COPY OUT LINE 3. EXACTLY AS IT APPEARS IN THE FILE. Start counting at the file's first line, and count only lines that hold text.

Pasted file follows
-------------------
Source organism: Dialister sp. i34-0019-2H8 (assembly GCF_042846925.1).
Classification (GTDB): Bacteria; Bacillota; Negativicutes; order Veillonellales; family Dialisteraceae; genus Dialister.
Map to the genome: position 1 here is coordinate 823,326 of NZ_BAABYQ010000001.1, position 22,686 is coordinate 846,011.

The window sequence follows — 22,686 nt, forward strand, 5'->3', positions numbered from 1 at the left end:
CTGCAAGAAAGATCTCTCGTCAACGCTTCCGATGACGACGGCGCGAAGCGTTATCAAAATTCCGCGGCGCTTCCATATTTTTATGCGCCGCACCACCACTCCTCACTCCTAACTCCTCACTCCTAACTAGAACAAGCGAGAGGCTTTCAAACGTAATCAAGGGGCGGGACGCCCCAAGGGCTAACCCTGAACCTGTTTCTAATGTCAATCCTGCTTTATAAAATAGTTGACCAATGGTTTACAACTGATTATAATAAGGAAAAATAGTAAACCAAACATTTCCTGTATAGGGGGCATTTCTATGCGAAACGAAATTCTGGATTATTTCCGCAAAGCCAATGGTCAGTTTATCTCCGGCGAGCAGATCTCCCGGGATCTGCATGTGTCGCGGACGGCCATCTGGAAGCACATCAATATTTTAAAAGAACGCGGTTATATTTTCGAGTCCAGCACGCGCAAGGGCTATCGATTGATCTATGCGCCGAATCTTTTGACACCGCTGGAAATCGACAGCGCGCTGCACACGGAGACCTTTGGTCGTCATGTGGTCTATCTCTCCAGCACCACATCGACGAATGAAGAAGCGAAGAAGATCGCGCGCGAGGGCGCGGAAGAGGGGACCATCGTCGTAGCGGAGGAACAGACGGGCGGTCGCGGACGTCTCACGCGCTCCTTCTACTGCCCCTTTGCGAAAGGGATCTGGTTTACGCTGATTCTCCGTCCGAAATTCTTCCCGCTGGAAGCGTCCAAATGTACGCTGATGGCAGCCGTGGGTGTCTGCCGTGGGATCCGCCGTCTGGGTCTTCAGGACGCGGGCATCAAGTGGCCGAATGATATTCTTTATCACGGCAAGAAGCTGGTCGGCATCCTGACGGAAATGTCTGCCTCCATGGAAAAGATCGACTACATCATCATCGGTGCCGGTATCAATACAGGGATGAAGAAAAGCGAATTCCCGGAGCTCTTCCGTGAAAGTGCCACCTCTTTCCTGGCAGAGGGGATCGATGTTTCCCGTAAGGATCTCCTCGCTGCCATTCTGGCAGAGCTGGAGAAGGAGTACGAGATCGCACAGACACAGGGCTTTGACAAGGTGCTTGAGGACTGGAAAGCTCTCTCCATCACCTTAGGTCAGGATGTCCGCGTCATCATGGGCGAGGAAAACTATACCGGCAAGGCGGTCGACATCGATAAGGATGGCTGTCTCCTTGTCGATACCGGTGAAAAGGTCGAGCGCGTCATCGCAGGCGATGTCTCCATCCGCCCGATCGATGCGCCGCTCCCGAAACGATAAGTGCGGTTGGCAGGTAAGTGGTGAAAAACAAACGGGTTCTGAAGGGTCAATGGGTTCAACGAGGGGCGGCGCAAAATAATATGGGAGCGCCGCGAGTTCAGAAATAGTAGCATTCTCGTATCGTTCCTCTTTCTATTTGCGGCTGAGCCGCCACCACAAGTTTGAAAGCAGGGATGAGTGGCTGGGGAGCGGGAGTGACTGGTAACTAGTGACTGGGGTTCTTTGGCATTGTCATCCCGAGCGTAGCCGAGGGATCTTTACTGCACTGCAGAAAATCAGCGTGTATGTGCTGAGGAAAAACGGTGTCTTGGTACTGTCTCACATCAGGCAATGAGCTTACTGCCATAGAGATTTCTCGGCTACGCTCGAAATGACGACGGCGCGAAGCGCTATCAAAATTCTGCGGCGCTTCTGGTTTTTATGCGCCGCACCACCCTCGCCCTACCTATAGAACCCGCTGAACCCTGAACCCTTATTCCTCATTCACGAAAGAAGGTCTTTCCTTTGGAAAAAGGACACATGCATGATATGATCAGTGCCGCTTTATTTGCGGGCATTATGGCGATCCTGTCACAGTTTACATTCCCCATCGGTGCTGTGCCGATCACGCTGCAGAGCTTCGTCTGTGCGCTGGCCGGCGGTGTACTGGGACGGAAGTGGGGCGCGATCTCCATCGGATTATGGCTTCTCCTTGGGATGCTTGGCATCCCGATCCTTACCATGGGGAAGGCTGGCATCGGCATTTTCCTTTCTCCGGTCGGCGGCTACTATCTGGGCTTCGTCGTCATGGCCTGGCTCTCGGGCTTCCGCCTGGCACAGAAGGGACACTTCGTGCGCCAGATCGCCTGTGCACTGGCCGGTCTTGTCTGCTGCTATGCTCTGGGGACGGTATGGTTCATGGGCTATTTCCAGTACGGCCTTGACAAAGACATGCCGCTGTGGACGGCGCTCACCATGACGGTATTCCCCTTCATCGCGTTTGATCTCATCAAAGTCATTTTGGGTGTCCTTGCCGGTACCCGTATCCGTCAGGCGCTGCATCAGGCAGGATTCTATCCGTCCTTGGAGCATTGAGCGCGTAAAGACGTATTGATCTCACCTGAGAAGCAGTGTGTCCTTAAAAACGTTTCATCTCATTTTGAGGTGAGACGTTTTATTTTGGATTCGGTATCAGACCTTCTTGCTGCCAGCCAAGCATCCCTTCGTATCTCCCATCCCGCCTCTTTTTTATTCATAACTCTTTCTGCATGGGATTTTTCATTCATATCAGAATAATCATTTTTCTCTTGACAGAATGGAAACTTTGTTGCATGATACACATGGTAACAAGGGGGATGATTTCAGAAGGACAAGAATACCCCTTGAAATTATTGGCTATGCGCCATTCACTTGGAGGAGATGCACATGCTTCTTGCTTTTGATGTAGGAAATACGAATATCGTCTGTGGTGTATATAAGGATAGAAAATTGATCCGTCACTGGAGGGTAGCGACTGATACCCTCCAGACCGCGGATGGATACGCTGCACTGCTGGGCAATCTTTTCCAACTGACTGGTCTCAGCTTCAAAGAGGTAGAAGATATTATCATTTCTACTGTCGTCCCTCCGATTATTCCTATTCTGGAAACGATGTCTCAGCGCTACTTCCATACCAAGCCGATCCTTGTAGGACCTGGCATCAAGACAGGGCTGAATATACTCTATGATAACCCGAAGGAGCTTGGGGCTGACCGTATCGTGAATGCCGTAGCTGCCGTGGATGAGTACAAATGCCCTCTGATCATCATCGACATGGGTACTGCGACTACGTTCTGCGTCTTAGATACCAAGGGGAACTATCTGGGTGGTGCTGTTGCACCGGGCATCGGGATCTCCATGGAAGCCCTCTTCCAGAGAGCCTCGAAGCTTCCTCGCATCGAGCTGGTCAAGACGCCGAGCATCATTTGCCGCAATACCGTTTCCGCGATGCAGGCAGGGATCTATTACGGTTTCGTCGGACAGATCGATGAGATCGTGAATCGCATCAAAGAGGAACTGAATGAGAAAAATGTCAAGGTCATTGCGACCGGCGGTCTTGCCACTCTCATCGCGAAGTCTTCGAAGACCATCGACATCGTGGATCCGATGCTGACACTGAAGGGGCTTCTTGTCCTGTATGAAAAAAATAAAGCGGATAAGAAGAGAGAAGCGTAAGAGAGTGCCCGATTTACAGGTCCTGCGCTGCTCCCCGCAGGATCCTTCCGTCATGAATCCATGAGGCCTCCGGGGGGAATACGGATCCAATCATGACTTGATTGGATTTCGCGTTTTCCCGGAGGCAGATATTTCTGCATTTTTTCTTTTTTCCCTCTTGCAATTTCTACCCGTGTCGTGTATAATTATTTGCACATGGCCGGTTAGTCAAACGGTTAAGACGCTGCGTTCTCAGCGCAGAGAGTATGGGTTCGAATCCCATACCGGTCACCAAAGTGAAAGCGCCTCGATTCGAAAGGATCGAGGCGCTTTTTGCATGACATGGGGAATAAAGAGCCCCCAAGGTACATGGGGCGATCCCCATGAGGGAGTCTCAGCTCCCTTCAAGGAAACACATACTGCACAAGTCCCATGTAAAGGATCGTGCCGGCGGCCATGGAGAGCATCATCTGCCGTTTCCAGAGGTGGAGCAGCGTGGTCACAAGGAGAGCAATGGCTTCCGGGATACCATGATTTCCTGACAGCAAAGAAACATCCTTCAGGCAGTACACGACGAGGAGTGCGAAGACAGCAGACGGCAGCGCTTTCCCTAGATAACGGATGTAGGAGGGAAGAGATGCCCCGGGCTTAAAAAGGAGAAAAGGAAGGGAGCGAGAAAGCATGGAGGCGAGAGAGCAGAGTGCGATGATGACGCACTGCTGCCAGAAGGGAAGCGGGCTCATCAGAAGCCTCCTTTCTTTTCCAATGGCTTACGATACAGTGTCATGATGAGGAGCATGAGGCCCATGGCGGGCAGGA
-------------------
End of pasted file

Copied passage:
Map to the genome: position 1 here is coordinate 823,326 of NZ_BAABYQ010000001.1, position 22,686 is coordinate 846,011.